With Low-G tuning, these unison notes would instead be octaves (the same letter note but higher or lower) which sounds much better in these scenarios.
Clawhammer Style Ukulele
Clawhammer ukulele is an adaptation of a 5-string Banjo playing style adapted for ukulele.
The most important element of clawhammer playing is its bum-ditty rhythm which adds texture to the background of a plucked melody.
Here’s a video that shows a quick demonstration of this style.
There are ways to adapts some elements of clawhammer style to low G tuning, but to play it traditionally requires a higher top string similar to 5-string banjo.
Because of this, high G tuning must be ruled the superior system for clawhammer ukulele.
Advanced Strumming (Split Stroke, Fan Stroke, etc.)
Advanced ukulele strumming is perhaps best exemplified by George Formby on his banjo ukulele.
It basically involved playing fast strum patterns usually in syncopated rhythm which gives a stereotypical 1920’s-30’s vaudeville sound.
In my opinion, this style benefits from High-G ukulele tuning because it is such a quintessentially ukulele style that you’d want the tuning system that also gives the typical ukulele sound (High-G).
Availability of Low-G and High-G String Sets and Ukuleles
How Available are Low-G Strings Compared to High-G?
Both High G and Low G string sets are produced by all the main string makers and readily available online or at instrument shops that carry ukulele accessories.
Cost-wise, Low-G string sets are often slightly more expensive than their High-G counterparts.
This is because the Low-G string is thicker and often metal-wound and therefore more costly to produce. The difference is usually only around a dollar, so it shouldn’t make a difference if Low-G is your choice.
What is the Availability of Low-G and High-G Strings on Pre-Strung Ukuleles?
Just about all ukuleles are sold pre-strung and most pre-strung soprano, concert, and tenor ukuleles available for sale will be strung for High-G tuning.
This is great if you want to use High-G tuning because you don’t have to go through the effort and expense of replacing your strings.
It can be a bummer, however, if Low-G tuning is what you’re looking for. Some ukes are pre-strung with Low-G though so you may luck out if you search around.
Low-G vs. High-G Tuning: Conclusion
Well, there you have it. We’ve gone over the basic differences between Low-G and High-G ukulele tuning, how those differences affect the instruments sound playing in various uke playing styles, and finally topics related to availability and purchasing of Low-G and High-G String sets and Ukuleles. Let us know in the comments if we missed anything!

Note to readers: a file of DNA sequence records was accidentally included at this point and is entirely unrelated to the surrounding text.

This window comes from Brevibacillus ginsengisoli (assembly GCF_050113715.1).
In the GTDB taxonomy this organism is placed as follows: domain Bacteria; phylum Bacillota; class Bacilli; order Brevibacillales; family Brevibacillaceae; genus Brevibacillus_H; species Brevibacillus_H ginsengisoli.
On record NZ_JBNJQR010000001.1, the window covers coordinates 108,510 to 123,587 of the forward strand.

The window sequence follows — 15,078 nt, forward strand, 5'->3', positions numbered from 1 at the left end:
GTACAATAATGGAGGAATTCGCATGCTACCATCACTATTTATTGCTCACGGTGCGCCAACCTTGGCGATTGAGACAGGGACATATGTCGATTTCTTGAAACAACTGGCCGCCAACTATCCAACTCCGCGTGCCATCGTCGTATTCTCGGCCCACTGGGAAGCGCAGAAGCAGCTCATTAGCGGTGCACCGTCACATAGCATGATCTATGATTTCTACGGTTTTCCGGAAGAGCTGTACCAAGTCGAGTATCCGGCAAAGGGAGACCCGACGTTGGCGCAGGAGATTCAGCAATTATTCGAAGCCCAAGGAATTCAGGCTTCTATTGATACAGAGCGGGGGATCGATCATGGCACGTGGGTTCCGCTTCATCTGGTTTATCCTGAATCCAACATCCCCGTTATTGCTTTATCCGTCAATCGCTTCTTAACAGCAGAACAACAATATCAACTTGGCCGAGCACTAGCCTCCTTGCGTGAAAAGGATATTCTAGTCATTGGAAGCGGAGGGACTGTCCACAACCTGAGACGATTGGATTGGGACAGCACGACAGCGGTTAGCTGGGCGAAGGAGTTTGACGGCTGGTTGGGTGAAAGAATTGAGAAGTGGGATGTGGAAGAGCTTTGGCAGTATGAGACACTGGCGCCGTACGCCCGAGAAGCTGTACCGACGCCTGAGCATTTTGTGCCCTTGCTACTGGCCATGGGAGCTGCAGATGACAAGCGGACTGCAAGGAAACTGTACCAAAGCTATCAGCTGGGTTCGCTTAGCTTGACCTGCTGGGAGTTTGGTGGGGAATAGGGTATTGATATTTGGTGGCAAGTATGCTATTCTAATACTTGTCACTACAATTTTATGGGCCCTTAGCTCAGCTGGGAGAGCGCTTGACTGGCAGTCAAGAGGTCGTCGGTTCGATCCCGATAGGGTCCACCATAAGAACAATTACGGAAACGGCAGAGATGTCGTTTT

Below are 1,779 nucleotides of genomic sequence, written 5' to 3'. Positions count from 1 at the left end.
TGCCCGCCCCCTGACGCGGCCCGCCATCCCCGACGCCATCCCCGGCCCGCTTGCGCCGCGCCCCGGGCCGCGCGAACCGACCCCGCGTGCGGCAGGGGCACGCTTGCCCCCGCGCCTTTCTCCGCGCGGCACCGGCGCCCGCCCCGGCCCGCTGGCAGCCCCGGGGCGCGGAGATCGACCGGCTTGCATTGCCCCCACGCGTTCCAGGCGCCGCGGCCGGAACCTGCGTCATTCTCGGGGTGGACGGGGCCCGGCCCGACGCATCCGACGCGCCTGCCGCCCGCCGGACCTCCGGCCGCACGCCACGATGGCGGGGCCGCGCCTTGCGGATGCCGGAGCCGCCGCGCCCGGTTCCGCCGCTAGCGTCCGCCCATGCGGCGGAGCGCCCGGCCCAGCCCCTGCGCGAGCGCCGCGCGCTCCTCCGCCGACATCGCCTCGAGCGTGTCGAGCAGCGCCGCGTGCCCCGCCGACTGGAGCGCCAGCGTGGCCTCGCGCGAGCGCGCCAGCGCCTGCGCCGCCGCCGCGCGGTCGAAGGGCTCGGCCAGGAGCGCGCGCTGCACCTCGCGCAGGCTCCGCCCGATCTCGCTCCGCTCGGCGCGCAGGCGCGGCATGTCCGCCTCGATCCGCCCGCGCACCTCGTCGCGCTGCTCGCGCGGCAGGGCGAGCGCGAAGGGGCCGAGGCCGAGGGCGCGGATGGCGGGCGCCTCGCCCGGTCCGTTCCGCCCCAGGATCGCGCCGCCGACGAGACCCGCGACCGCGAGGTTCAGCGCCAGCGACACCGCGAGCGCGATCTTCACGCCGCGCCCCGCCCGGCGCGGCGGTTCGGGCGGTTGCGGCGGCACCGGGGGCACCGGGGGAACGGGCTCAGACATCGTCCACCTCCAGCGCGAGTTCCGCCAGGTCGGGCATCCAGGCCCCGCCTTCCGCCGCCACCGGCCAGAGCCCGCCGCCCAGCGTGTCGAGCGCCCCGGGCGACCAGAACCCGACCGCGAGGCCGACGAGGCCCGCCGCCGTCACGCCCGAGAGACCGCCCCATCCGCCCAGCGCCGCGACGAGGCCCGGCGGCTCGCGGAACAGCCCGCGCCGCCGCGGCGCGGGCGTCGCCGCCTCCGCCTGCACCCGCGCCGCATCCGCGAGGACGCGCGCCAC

And remember, if you can’t decide, you could always get two ukuleles and have one tuned for Low-G and one for High-G. The best of both worlds!
Be sure to leave a comment on which tuning system you prefer and why!
The Old Low G vs. High G Ukulele Tuning Article
The following is the old article on this subject (High G vs. Low G Ukulele Tuning). I’ve tacked it onto the end of this new article in case there is something useful in it:
When it comes to the ukulele there’s an important decision to be made: should you use low-G or high-G tuning? (Alternatively low-A or high-A for D tuning). Each has its own advantages and works well in certain situations.
Advantages of High-G Ukulele
The high-G ukulele creates the close harmony chords that give the ukulele its distinctive sound. Making it perfect for chordal accompaniment.
It’s also great for single note runs. The close tuning lets you move down a scale across the strings rather than down them.
This means you can let the notes ring into each other. A style of playing that John King refers to as ‘campanella’. I love this style of playing; it creates a very pleasing, harp-like effect.
Advantages of Low-G Ukulele
Having the low-G string widens the ukulele’s range considerably.
You have a lot more bass notes to play with. If you are playing solo, instrumental pieces this can be a big advantage.
You can accompany your melodies with bass notes. It also gives chords a fuller sound.
There’s no real consensus on tuning among the pros either. Both tunings are used. And not necessarily in the way you’d expect.
Israel Kamakawiwo’ole used low-G tuning (you can hear his low bass note followed by strums of the higher strings on his version of Over the Rainbow).
On the other hand, Jake Shimabukuro uses high-G tuning for his solo flights. Whereas James Hill most often uses the low-A tuning.
If I had to choose one of the tunings, I’d go with the high-G. The low-G tuning feels almost like a completely different instrument to me.
You have to change your style of playing quite significantly to take full advantage of the low-G tuning. And I just love the re-entrant sound too much.